Mount Field National Park  - Tarn Shelf, 2020

 

 

Mount Field National Park (MFNP) is one of Tasmania's most popular parks, partly due to its proximity to Hobart (a 90-minute drive), and partly due to the variety of walks available.  It lies within the national park network managed by the Parks and Wildlife Service (PWS), so you need a Parks Pass. 
Photographs below are courtesy of Jonathan Nevill and a Samsung S7 unless otherwise credited.

 

 

As Google Earth sees Tasmania.

 

 

Above: a map from the PWS MFNP brochure.

 

 

The Tarn Shelf walk starts from the Lake Dobson car-park (see the map above).

The Tarn Shelf is just as the name implies: a pronounced flattish shelf on the northeast side of Rodway Range.

The Shelf collects water on flat terrain; hence the many tarns, both small and large. Alpine frogs just love it.

It's an area of outstanding beauty. 

On the day of my visit (October 14, 2020) I had the track almost entirely to myself (the only other walkers were a young couple, walking in the opposite direction). I walked in a clockwise direction, thus hiking the higher and prettier section first.

The park brochure said that the Tarn Shelf circuit via Lake Webster takes about six hours. It took me eight hours of walking, plus two hours in four rest stops. I left the car-park at 6 am EADST, a half-hour before sunrise. 

 

 

The moon rose just ahead of the sun.

 

 

Bringing the morning to Eagle Tarn, just north of Lake Dobson.

 

 

 

Also bringing morning sunshine to the forest...  above and below, the same forest, separated by only a few minutes of the rising sun.

 

 

 

 

 

As I walked higher the forest changed in character; the tall trees were replaced by shorter, more compact forms.

 

 

Looking down on Lake Seal.

 

 

With an increasing presence of rock and its associated lichen and moss.

 

 

 

 

There was thin ice on the pools, the boardwalks, and some of the rocks. Slippery....

 

 

These images, above and below, show how the shelf extends along the northeast side of the range.

 

 

Walkers need to be prepared for a very rocky track. Having said that, the grade is mostly 'easy', and generally well signed.

The white patches on the hills are all that remains of last winter's snow.

 

 

The interplay of the rocks, pools and vegetation, together with the morning light and the sky's reflections, is endlessly beautiful and intriguing...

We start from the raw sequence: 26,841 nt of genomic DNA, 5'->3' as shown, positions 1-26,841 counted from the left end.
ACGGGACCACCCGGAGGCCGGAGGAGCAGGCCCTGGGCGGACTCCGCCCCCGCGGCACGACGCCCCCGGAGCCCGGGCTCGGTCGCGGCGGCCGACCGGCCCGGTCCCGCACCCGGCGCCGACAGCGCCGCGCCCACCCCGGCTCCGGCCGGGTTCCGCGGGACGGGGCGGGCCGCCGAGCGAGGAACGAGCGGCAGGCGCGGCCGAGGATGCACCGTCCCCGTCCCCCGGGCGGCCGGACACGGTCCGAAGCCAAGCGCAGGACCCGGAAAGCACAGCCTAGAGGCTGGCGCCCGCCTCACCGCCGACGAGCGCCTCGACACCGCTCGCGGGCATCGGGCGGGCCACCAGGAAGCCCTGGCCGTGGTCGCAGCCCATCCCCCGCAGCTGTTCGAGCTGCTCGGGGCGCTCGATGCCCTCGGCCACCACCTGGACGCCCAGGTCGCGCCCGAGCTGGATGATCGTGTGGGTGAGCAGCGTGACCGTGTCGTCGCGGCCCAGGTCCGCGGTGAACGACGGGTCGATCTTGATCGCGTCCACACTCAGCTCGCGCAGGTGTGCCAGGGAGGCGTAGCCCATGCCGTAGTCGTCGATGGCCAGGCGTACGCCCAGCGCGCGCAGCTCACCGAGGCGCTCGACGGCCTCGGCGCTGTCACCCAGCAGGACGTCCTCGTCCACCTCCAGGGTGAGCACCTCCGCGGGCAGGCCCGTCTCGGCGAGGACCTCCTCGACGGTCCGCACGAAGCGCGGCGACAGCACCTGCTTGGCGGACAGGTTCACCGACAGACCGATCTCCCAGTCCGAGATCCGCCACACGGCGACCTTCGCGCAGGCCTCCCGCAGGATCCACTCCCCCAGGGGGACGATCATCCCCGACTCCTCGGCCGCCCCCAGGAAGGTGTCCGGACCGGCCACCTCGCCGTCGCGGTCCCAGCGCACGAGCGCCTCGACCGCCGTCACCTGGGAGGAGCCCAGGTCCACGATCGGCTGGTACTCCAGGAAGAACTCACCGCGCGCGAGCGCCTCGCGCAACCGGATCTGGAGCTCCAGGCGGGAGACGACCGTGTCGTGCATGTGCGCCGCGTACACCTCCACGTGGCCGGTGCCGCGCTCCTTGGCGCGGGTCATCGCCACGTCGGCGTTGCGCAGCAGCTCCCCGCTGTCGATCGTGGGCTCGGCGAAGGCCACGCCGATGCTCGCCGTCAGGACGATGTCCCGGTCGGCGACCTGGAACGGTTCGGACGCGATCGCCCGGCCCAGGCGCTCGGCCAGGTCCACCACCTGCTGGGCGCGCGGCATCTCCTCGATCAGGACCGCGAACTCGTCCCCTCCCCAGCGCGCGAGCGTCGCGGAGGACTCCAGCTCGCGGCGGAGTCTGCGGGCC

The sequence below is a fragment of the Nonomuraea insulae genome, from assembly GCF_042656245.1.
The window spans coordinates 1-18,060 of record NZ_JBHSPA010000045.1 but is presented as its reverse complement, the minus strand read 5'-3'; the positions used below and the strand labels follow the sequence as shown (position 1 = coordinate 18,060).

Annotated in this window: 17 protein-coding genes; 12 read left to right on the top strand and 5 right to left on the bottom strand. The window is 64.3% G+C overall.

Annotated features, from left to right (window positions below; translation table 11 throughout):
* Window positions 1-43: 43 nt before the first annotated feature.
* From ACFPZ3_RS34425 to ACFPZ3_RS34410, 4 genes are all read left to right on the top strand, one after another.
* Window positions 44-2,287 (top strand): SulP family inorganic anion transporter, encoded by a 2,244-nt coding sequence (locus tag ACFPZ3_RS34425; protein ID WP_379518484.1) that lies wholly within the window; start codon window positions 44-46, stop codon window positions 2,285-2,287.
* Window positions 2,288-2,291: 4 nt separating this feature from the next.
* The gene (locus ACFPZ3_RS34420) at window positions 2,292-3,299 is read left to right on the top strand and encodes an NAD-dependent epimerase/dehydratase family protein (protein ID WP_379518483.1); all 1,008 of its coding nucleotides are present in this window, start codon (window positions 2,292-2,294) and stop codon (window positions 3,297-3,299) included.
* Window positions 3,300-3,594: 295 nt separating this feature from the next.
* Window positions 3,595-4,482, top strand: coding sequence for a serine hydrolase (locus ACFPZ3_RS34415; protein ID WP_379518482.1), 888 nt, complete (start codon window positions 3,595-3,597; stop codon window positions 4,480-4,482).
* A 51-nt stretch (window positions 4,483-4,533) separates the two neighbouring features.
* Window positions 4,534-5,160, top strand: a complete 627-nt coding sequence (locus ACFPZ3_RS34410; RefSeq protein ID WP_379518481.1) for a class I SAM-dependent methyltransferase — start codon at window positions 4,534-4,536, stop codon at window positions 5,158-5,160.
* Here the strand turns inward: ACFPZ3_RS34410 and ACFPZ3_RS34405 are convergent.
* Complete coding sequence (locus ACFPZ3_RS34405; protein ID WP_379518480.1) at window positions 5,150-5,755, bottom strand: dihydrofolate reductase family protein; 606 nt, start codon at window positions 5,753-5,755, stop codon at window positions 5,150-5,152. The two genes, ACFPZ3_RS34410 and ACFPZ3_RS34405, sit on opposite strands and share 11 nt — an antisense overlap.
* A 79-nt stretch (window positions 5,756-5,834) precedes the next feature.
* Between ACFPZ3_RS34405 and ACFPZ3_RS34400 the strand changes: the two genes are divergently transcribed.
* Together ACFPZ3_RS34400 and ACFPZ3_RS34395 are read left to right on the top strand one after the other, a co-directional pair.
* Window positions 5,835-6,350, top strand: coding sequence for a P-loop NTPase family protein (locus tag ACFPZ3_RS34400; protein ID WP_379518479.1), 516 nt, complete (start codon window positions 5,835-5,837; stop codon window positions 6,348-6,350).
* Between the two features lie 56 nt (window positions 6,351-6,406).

It looks like ice or snow, but it's the reflection of the sky.

 

 

 

 

 

As I got closer to Lake Newdegate, trees made a re-appearance: here snow-gum and native pine.

 

 

There have clearly been tough times for the area's plants, especially the trees. I'm guessing the trees died in dry El Nino years... They would have been many years old when they died.

 

 

Rain falling from a sunny sky....

 

Below left: the emergency shelter hut at Lake Newdegate.

 

 

Above right: I'm used to seeing boulderfields on slopes, but here's one (just east of Lake Newdegate) on flat land.

 

 

At Lake Newdegate the track turns towards the northeast, with the terrain lower and less exposed.

The above image was taken just east of Twisted Tarn, looking back (southwest) to the Rodway Range.

 

 

Much beauty in the vegetation is at a very fine scale...

 

 

 

Like these moss and lichen.

 

 

 

 

 

 

The track gradually descends, and the alpine vegetation starts to disappear.

Above: Twilight Tarn.

 

 

To visit Twilight Tarn Hut is to step back in time... I spent some quiet time imagining life in the hut long ago...

It's not being preserved, and so this priceless window into the past will disappear...

 

 

 

Notice the emergency stretcher at the left of this image.
Leaving Twilight Tarn, the track heads east towards Lake Webster, leaving the alpine vegetation behind as it descends into forest.

 

 

The eastern side of Lake Webster, with the high alpine range  visible through the gap between the two hills. Very different but also very beautiful...

 

 

The forest of course is scattered with tarns, similar to the high hills.

These tarns seem just as popular with frogs...  which, although noisy, are small and VERY hard to see.

 

 

Above, Lake Seal. 
Rodway Range, where I walked in the morning, lies in the distance.

 

Once the track reaches Lake Dobson, it branches both east and west, with both tracks leading to the car-park.

... which gave me the chance to re-visit Pandani Grove. 
The old Pandani, still wearing their skirts from younger years, stand quietly, like sentinels, guarding each side of the pathway.

 

At the end of the walk I returned to the nearby Government Huts.

 

These are perfectly located for hikers interested in the park's alpine tracks.

 

Each hut has six bunks, a water tap over a sink, and a toilet block is nearby. No showers and no electricity (and no cell-phone reception). 
The perfect place to relax. Very cosy. A supply of wood is included in the nightly fee. The wood was damp: here drying for a few minutes.

 

 

 

 

 

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